News>Feature - Iraqi airmen demonstrate operational capabilities in Hellfire exercise
An Iraqi air force AC-208 Cessna Caravan aircrew launches a Hellfire missile Nov. 8, 2010, at a target on the Aziziyah Training Range, south of Baghdad, . The Iraqi airmen scored a direct hit, destroying the target in their second-ever launch of a Hellfire missile. Iraqi airmen have trained continuously for the Hellfire mission, mastering the weapons load, target attack and airmanship skills necessary to maintain proficiency since completing their first Hellfire launch in 2009, also resulting in a direct hit of a training target. U.S. Air Force air advisers with the 521st Air Expeditionary Advisory Squadron in Kirkuk work shoulder-to-shoulder with Iraqi airmen. (U.S. Army photo/Sgt. Brandon Bolick)
An Iraqi air force maintenance officer briefs weapons load checklist procedures to Tech. Sgt. Joseph Sparlin and Maj. Matthew Goddard, before a Hellfire missile launch training mission Nov. 8, 2010, in Iraq. An all-Iraqi aircrew scored a direct hit of their target on the Aziziyah Range, south of Baghdad, destroying the target in their second launch of a Hellfire missile. Iraqi airmen have trained continuously for the Hellfire mission, mastering the weapons load, target attack and airmanship skills necessary to maintain proficiency since completing their first Hellfire launch in 2009, also resulting in a direct hit of a training target. Sergeant Sparlin and Major Goddard are Air Force air advisers with the 521st Air Expeditionary Advisory Squadron at Kirkuk work. (U.S. Air Force photo/Senior Master Sgt. Dean J. Miller)
A target burns Nov. 8, 2010 on the Aziziyah Range, south of Baghdad, following a direct-hit by an Iraqi air force AC-208 Cessna Caravan aircrew. Iraqi airmen have trained continuously for the Hellfire mission, mastering the weapons load, target attack and airmanship skills necessary to maintain proficiency since completing their first Hellfire launch in 2009, also resulting in a direct hit of a training target. U.S. Air Force air advisers with the 521st Air Expeditionary Advisory Squadron in Kirkuk work shoulder-to-shoulder with Iraqi airmen. (U.S. Army photo/Sgt. Brandon Bolick)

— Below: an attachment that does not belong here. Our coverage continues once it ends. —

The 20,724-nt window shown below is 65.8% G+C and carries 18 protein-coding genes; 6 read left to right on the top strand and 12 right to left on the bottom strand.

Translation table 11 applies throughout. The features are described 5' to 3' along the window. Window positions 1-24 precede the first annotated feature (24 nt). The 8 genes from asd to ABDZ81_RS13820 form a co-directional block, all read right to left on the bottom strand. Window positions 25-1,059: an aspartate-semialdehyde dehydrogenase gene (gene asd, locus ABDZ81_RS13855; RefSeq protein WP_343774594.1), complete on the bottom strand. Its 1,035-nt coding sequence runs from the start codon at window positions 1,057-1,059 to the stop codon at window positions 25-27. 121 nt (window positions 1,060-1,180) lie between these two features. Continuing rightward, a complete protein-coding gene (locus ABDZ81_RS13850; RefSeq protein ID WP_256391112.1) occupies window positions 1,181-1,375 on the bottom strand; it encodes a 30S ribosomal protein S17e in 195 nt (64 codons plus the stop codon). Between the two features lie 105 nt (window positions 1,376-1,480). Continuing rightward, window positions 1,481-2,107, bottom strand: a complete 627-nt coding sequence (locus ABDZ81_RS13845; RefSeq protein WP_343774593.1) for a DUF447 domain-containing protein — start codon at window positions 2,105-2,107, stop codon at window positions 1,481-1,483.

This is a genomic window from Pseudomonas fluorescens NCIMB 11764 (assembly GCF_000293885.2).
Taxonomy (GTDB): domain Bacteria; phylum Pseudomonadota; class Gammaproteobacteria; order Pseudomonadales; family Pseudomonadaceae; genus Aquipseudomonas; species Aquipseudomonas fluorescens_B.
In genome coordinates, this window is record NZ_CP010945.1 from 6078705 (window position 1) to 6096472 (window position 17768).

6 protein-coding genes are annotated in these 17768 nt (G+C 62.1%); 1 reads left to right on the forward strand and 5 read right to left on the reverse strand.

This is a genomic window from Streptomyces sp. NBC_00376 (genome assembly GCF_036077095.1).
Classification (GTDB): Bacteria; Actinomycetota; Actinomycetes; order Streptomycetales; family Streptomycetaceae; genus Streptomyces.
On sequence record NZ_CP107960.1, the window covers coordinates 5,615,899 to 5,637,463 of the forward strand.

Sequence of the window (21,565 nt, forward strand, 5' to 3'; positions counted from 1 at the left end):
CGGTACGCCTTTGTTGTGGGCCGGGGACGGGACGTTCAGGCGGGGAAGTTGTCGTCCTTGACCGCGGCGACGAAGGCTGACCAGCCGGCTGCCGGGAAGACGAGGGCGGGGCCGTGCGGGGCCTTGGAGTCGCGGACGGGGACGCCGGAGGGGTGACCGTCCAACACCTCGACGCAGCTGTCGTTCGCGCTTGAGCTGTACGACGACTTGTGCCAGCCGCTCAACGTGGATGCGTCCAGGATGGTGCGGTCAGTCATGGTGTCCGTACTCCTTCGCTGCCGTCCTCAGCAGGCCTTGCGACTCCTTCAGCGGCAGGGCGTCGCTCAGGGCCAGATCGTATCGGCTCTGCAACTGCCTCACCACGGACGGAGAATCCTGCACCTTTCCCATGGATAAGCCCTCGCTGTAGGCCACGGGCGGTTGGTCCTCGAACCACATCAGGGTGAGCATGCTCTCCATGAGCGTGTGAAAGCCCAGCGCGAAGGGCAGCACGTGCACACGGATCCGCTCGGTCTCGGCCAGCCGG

by Master Sgt. Mike Edwards
321st Air Expeditionary Wing Public Affairs
12/2/2010 - SATHER AIR BASE, Baghdad (AFNS) -- Thalatha, ithnane, wahed -- the final countdown begins in Arabic.
A group of nearly 40 Iraqi and U.S. airmen gathered around one of several monitors in the Iraqi Air Operations Center, the flickering lights from the control panels reflected on their faces. The silence was broken only by the crackling of a controller's radio. There were literally several hundreds of years of experience standing, watching and waiting for the final moment.
Fractions of a second passed in what seemed to be hours.
Suddenly, the silence was broken, as a voice on the radio announced the report of a single Hellfire missile finding its way to a target in a remote desert region of Iraq -- Bull's eye.
While the smoke began billowing out of the center of the target vehicle, the room erupted into a cacophony of cheers, high fives and hugs, after the voice on the radio confirmed a perfect air strike.
This was the first time in many years that the Iraqi air force ran a live-fire missile training exercise, from start to finish, all on its own; and the second time it has fired a precision-guided Hellfire missile from an Iraqi air force AC-208 Cessna Caravan.